Monday, 12 May 2014

Late Sunday Night Update

I've been making very good progress over the last week. I've managed to find time for a few sessions of coding but I soon discovered that there was more code to write than I'd reckoned on.

I'd taken a few shortcuts previously on both the Z80 and 6809 ports. But now I'd reached the stage where I had to fill in the gaps.

First, I needed to implement the second hires page. I'd reserved the memory, but hadn't coded the routines to read the current page from the zero-page variable(s), so I implemented that. Relatively trivial, but I should note that the Coco now requires 2*8KB=16KB just for the mono screens (as does the Apple II, incidentally) . With the Coco ROM's that doesn't leave a lot of memory, and in fact for now I've removed the title page so I don't need to worry about loaders and switching out the ROM's just yet...

When the level data is first read from disk, a full sector (256 bytes) is read into a disk buffer in low memory. Since each level is 28*16=448 bytes, the level data is packed into nibbles. Thus the sector is subsequently unpacked - not into one but two (2) different buffers - static & live. I had only coded the one copy in order to display the level. Now it does both of course.

And when the level is rendered, it is actually rendered to the 2nd hires page, and then copied to the 1st during the famous circular wipe transition. The program then goes through and wipes the player and enemies from the 2nd page, which is used as the background tile-map during the game to make the sprite emulation more efficient.

So I had to render to the 2nd page, and then I do a straight copy to the 1st (as I'm not attempting the circular wipe at this point). I also added some debug code to toggle the displayed hires page with the <ENTER> key.

Then it was on to the player movement routines, which comprises reading the keyboard, checking the aforementioned level data to ascertain if the player can move, and then emulating sprites using the two hires pages. Here there was a reasonable amount of code to implement, including two basic rendering routines that weren't used for the level rendering, and a handful of support routines that calculate address offsets, pixel shifts, sprite-to-character mappings, etc. It was tedious and error-prone more than anything.

I've discovered that in some cases, the 6502 is actually more efficient than the 6809 - or at least my limited knowledge of the 6809 is preventing me from a line-by-line translation. On the 6502 it's possible to specify an offset (in a register) from a 16-bit address stored in zero-page memory; on the 6809 I can't see how to do this, so for now I've been using 2 instructions to compensate. Otherwise, the main source of confusion is mapping the A,X & Y registers to A,B & X/Y on the 6809. For the most part I've been able to get away with just A&B, since most routines only return one or two values (though sometimes in X and sometimes in Y) - but there's one routine that returns three values in the three 6502 registers, so it gets a little messy with the 6809's 16-bit X register.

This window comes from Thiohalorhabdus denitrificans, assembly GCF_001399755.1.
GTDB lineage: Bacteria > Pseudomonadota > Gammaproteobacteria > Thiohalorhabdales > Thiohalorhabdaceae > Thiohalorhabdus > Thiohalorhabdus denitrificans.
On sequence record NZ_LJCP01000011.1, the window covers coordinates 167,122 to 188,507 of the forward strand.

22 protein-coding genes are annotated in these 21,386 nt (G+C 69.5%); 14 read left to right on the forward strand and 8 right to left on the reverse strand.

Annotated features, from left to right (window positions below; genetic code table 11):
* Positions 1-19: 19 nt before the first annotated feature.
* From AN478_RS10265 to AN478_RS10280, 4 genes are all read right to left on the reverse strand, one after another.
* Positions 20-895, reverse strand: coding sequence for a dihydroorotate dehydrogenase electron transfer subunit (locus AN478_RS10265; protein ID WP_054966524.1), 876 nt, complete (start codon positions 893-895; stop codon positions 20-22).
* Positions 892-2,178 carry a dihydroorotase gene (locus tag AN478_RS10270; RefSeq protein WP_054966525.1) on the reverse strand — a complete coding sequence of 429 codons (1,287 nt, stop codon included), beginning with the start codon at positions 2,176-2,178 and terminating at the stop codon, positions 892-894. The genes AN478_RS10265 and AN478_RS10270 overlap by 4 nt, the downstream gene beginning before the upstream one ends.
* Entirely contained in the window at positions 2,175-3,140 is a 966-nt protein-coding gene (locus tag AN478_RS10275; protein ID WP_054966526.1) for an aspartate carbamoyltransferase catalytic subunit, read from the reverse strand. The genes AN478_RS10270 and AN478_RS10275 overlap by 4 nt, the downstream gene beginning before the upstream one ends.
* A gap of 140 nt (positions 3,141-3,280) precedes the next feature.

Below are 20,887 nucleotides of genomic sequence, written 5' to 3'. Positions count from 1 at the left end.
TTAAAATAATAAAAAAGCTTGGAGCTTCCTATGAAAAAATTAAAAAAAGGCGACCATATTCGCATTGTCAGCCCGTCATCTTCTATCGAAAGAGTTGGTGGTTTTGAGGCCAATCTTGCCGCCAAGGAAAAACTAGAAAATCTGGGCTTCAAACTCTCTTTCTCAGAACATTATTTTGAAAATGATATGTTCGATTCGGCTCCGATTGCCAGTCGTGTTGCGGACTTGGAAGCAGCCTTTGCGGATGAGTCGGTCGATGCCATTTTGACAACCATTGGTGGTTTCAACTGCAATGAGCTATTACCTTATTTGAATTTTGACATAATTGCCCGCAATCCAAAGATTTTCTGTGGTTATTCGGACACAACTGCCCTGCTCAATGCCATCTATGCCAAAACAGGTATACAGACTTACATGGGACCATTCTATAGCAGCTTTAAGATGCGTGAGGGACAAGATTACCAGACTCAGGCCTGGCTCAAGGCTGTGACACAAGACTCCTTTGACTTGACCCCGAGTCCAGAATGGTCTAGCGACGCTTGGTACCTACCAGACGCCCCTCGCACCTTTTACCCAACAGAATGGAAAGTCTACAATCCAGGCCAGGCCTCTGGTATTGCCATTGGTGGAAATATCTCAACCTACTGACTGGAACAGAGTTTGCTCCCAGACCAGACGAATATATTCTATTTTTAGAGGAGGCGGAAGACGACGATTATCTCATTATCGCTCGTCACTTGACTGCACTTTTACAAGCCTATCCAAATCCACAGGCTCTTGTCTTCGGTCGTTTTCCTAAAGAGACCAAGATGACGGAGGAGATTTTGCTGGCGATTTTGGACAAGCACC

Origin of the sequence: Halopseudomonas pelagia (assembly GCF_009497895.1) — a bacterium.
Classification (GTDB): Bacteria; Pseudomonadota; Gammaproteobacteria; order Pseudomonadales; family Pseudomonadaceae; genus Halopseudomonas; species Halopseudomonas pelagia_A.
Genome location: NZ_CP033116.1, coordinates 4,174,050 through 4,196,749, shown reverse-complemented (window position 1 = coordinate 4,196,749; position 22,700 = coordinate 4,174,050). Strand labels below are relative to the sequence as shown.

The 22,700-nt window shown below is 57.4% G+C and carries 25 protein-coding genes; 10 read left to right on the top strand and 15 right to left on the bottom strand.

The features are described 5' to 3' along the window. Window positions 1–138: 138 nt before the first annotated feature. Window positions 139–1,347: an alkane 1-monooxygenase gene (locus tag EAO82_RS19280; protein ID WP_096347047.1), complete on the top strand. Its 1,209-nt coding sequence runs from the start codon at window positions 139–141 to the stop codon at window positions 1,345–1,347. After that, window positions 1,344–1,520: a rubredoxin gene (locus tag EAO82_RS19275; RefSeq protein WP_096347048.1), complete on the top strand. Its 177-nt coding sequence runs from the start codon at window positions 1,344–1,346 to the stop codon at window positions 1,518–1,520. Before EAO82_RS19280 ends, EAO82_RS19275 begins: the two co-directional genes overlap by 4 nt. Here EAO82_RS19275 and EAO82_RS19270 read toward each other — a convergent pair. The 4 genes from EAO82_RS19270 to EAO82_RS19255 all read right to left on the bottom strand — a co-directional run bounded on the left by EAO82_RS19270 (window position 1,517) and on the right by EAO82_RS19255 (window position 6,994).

As for actual progress, the player can now both run and swing left & right and climb up ladders. In truth, there's a few ladders on the 1st level that you can't (yet) climb, so I need to find that bug. But otherwise, it's working perfectly. Climbing down is just a matter of cranking the handle, and I've simply run out of time.

The good news is that most of the hard grind - the mechanics of rendering - has been done and the movement routines are relatively straight-forward. I also need to add gravity, but I recall seeing that in the Apple II disassembly so that shouldn't be too difficult either.

Once I've got the player moving around everywhere, and falling, I'll post a video of the Coco3 version on this blog. And then I guess I'll roll up my sleeves and bring the Z80 version up-to-date. To be honest, I'm not looking forward to that as there's a lot of index-indirect addressing mode code and the Z80 is going to be horrible (ADD HL,DE).

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